In my estimation, the digestive system is the most easily influenced. Constipation, indigestion, loss of appetite, diarrhea and peptic ulcers are common stress-related digestive problems. Stress initially increases the stomach’s production of hydrochloric acid, resulting in heartburn, gastritis and ulcers. The extra stomach acid also affects the function of the pancreas, which in turn impedes digestion and nutrient absorption.
The impacts of stress to your body’s other systems are many and varied:
- Stress can manifest in the circulatory system as atherosclerosis and high blood pressure. As adrenaline stimulates the liver to release more glucose and cholesterol into the blood, cholesterol levels can rise to unhealthy levels.
- The musculoskeletal system suffers from the buildup of tensions in muscles in joints, as well as from the toxins generated by disrupted metabolism.
- Your psychological outlook and emotional welfare can be deeply affected by acute and chronic stress. Symptoms of depression, insomnia, anorexia nervosa, irritability and sexual problems can all result from extended stress.
Now that you understand how real and serious the effects of stress are on the body, you’re probably more motivated to find ways of counteracting them. There are plenty of effective (and mostly pleasant) things you can do to minimize and manage stress. Here are some of my recommendations:
- HAVE MORE FUN. Schedule in and actively pursue activities that you enjoy and that help you relax.
- EXPRESS YOUR FEELINGS. Emotions need regular venting and evolution. Stuck, unexpressed emotions are the building blocks of pain and illness.
- GET ENOUGH SLEEP. Poor sleep habits interfere with your body’s ability to rest, heal and recharge. If you have trouble sleeping, seek out the causes and get some help addressing them!
- EXERCISE. Regular physical exercise is one of the best ways to clear away tension and build energy. It also helps you to adopt a better life perspective and to feel more in control of your circumstances.
- PRACTICE RELAXATION EXERCISES. Breathing, meditation and visualization exercises help you let go of mental worries and allow you to experience precious moments of calm and inner peace. I believe that this quiet, “nothing happening” space is where the healing process begins.
- DEVELOP GOOD RELATIONSHIPS. It is important to have authentic friends in whom you can confide and find support. Those who love and accept you — people who will listen and advise, but won’t judge — are your true friends. It can also be very fulfilling to be a true friend to someone else.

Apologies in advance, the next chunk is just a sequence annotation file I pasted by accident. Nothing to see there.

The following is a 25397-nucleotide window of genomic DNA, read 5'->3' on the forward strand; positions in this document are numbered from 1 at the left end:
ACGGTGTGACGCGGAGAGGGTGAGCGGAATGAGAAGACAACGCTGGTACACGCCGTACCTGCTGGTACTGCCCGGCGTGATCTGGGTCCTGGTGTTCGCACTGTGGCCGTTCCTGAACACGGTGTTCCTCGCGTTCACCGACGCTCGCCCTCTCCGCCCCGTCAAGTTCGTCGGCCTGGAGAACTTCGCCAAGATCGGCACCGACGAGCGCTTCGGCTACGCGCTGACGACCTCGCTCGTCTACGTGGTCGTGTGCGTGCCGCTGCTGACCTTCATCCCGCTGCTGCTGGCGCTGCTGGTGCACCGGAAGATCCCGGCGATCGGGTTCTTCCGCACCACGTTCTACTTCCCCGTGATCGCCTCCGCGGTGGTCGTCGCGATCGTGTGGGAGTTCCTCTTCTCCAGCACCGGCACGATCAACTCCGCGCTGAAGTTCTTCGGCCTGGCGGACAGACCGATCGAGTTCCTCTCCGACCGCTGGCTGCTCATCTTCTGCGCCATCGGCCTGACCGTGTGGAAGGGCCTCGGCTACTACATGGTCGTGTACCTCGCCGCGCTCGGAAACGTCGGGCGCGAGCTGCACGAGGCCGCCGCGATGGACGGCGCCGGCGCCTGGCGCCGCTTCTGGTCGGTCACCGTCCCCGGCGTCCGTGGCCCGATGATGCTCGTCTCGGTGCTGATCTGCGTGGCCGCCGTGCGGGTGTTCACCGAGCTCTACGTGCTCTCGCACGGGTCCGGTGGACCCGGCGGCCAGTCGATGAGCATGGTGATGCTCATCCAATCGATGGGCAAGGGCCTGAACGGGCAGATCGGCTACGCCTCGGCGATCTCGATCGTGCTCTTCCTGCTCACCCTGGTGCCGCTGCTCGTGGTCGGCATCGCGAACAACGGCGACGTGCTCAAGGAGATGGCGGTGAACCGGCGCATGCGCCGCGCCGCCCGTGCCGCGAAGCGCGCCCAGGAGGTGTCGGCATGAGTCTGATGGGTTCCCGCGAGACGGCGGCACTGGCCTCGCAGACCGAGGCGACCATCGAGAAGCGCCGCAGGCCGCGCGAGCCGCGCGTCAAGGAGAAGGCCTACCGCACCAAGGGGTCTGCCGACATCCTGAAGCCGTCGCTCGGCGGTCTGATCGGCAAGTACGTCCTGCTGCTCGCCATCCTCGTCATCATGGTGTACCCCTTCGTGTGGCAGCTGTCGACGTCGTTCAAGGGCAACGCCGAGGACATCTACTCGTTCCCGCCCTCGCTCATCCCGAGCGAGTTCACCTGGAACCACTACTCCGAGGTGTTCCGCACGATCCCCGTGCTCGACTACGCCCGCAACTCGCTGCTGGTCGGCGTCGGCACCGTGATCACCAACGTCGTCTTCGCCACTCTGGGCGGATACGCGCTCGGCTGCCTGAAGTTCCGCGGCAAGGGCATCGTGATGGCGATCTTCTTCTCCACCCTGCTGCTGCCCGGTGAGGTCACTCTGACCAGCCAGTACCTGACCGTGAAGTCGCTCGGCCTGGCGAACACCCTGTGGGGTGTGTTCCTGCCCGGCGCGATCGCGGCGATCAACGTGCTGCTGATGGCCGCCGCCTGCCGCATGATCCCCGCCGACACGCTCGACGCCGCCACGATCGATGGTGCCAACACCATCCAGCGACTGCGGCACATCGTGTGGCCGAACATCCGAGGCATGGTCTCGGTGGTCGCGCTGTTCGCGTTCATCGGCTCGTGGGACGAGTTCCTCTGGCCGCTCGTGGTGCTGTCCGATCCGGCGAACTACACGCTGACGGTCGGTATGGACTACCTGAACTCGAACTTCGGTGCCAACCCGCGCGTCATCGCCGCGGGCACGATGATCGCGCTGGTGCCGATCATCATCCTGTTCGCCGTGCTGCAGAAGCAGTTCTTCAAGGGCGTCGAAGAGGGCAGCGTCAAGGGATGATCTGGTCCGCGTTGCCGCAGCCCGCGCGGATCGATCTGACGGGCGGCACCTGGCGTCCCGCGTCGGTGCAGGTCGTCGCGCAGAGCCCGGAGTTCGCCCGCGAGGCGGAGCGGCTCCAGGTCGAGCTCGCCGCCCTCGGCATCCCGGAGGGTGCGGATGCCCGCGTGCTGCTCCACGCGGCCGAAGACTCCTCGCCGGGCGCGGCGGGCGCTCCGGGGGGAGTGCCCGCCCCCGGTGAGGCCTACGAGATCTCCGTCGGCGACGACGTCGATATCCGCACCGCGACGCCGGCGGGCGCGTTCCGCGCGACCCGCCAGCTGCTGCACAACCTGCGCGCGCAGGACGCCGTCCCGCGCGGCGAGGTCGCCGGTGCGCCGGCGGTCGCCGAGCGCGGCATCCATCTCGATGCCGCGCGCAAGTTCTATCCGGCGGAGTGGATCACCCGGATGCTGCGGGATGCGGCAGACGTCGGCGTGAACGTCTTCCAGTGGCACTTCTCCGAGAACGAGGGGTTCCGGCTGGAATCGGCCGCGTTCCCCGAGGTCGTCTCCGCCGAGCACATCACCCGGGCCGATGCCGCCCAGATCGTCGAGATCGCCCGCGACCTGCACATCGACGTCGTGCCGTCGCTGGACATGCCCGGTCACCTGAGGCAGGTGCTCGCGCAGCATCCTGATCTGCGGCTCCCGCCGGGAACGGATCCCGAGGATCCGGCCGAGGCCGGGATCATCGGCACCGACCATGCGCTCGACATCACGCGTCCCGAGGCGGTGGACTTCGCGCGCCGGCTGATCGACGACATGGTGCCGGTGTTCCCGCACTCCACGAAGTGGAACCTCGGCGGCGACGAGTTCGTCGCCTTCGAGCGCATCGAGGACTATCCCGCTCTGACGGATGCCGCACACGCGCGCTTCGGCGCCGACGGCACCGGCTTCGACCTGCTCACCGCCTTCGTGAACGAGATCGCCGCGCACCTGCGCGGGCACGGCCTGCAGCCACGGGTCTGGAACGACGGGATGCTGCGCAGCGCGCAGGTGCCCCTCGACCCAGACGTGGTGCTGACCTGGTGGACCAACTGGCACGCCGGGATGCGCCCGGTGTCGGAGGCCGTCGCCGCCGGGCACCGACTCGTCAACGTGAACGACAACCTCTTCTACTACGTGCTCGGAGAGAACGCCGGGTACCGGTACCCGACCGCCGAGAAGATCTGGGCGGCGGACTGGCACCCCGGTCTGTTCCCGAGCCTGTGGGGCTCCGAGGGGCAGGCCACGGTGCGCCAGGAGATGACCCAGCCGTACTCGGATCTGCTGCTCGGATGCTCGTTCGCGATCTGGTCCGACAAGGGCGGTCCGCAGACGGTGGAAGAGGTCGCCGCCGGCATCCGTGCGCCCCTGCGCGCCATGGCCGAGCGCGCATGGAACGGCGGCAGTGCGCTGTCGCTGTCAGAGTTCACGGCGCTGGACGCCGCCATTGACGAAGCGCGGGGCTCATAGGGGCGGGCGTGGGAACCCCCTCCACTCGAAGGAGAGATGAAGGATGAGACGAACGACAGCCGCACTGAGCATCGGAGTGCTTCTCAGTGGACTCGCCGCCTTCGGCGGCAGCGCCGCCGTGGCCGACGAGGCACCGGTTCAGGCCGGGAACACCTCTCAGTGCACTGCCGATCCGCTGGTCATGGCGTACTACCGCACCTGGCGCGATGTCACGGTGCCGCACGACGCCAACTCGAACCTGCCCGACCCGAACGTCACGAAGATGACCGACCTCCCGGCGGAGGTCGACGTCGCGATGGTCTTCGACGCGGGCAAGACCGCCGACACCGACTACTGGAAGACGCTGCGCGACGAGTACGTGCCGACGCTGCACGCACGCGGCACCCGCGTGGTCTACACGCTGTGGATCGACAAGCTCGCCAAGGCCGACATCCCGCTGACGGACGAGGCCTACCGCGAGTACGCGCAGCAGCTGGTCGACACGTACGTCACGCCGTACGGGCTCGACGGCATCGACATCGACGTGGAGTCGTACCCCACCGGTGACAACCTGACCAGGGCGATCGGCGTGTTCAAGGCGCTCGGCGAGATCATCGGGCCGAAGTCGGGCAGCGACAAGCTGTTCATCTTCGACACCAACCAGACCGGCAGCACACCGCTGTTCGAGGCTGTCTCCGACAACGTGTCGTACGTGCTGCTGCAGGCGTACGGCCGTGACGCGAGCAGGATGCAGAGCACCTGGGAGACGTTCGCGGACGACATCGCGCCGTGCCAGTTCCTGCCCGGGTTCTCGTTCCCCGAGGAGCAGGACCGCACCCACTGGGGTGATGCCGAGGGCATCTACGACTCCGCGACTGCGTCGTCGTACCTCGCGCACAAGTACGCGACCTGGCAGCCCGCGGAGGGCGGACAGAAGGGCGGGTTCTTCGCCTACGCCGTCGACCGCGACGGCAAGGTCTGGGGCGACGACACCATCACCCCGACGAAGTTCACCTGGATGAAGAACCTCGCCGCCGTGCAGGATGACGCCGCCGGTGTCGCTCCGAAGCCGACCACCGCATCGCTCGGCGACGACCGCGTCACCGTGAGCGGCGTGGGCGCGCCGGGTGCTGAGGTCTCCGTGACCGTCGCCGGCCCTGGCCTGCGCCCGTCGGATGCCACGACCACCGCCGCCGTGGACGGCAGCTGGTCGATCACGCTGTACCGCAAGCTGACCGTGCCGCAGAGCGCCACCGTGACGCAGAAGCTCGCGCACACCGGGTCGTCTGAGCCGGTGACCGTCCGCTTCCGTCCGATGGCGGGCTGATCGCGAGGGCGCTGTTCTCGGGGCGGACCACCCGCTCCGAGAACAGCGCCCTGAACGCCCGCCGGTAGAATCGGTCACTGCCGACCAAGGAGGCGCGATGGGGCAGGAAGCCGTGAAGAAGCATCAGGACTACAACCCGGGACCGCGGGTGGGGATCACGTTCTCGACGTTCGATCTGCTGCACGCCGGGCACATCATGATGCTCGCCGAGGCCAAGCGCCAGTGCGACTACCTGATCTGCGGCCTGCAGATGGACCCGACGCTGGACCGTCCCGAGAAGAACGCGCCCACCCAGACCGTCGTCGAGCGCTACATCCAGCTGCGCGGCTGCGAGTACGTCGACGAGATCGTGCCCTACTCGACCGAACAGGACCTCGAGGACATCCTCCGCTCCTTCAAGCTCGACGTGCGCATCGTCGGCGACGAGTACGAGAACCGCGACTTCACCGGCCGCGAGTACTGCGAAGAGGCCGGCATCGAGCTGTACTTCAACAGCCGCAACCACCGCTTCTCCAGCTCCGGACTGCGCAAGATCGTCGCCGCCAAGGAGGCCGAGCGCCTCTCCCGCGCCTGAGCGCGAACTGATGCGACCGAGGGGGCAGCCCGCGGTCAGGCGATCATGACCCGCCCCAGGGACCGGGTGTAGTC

- EXPERIENCE LOVE AND SATISFYING SEX. A primary relationship that’s loving, sensual and sexual can also be a major stress reducer. Having an understanding, accepting companion to receive your hardworking body and mind can be the best therapy available. That said, if you do not currently have such a relationship in your life, turn to the other helpful therapies. If you are lacking touch, consider getting massage or another form of healing bodywork (you can always trade hand and neck rubs with a friend).
- CHANGE PERCEPTIONS AND ATTITUDES. When ideas or views are not serving you, it’s wise to examine and adapt them. It’s important to learn to respond to life’s situations and not just react. This is a true “response-ability”! Hanging onto frustrations, holding grudges, and playing the victim/blame game are not in your health’s best interest. When you can, step back from the little struggles and look at the big picture. See challenges as opportunities for growth and learning. Many people find that applying spiritual principles to sticky life situations offers direction as well as greater peace of mind and heart. But whether it’s a spiritual practice or a daily yoga or journaling ritual, do what you need to do in order to find and experience self-love, self-respect and true self-worth.
- EAT RIGHT. Eating nutrient-poor foods that are high in sugar or filled with chemicals and unhealthy fats puts an unnecessary stress on your system, reducing your immunity, overloading your liver and forcing your body to work overtime just to maintain balance. If you use up too many of your body’s resources on handling high-stress food-and-drink operations, there’s not much left over for emergencies. Eating nourishing food, on the other hand, supports your body’s natural immune and healing systems, helping your body to cope successfully with other sources of stress.